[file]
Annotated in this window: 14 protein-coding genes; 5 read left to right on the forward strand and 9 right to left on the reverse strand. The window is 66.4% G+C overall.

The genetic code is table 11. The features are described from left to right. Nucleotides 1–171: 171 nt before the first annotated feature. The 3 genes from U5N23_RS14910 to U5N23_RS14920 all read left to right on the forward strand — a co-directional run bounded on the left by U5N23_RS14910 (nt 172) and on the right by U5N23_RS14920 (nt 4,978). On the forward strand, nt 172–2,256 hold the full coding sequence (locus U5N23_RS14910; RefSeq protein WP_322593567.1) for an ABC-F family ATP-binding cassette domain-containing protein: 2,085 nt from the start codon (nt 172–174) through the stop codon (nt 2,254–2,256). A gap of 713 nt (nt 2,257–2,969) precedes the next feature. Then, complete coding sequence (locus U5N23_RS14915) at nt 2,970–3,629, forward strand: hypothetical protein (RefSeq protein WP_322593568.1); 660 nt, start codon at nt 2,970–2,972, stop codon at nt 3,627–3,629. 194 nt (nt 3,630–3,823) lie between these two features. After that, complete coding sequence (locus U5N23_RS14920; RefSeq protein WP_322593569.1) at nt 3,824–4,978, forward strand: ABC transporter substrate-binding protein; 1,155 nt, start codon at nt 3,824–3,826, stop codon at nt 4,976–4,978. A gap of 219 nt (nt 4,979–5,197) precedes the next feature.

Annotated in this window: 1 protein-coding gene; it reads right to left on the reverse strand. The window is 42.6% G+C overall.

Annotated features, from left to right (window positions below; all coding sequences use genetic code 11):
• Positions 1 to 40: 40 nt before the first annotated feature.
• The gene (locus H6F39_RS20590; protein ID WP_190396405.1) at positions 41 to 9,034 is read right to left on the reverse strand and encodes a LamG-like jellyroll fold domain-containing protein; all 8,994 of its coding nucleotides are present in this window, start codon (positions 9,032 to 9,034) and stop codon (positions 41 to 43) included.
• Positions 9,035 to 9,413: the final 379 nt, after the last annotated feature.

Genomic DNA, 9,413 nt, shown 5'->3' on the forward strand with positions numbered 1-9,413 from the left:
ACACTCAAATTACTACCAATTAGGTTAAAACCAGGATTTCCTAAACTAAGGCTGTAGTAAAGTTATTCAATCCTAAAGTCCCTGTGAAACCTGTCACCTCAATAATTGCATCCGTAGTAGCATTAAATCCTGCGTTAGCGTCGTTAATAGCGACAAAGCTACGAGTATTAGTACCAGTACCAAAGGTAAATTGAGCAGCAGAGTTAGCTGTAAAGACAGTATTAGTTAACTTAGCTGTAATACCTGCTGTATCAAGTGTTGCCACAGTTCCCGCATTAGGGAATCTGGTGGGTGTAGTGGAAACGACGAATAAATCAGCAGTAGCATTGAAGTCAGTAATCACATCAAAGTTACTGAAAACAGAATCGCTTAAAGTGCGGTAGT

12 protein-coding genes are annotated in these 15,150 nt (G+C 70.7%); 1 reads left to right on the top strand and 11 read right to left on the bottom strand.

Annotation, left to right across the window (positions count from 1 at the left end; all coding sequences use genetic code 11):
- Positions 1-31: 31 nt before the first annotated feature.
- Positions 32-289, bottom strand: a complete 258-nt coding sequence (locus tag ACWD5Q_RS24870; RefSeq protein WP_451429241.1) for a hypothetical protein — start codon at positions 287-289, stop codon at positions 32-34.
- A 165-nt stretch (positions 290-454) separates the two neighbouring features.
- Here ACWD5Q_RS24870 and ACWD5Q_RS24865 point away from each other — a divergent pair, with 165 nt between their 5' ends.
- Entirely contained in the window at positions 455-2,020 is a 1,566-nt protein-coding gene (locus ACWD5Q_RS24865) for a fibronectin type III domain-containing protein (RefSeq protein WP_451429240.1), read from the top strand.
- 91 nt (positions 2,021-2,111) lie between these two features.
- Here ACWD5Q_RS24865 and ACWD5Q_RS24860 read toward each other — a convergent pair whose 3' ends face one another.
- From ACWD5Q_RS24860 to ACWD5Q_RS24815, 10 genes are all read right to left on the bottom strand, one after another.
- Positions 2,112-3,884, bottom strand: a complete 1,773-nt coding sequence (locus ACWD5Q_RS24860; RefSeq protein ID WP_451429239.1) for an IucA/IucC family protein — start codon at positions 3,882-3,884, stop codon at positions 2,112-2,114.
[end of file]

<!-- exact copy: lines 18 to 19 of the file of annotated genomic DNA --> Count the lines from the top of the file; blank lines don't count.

- Here ACWD5Q_RS24865 and ACWD5Q_RS24860 read toward each other — a convergent pair whose 3' ends face one another.
- From ACWD5Q_RS24860 to ACWD5Q_RS24815, 10 genes are all read right to left on the bottom strand, one after another.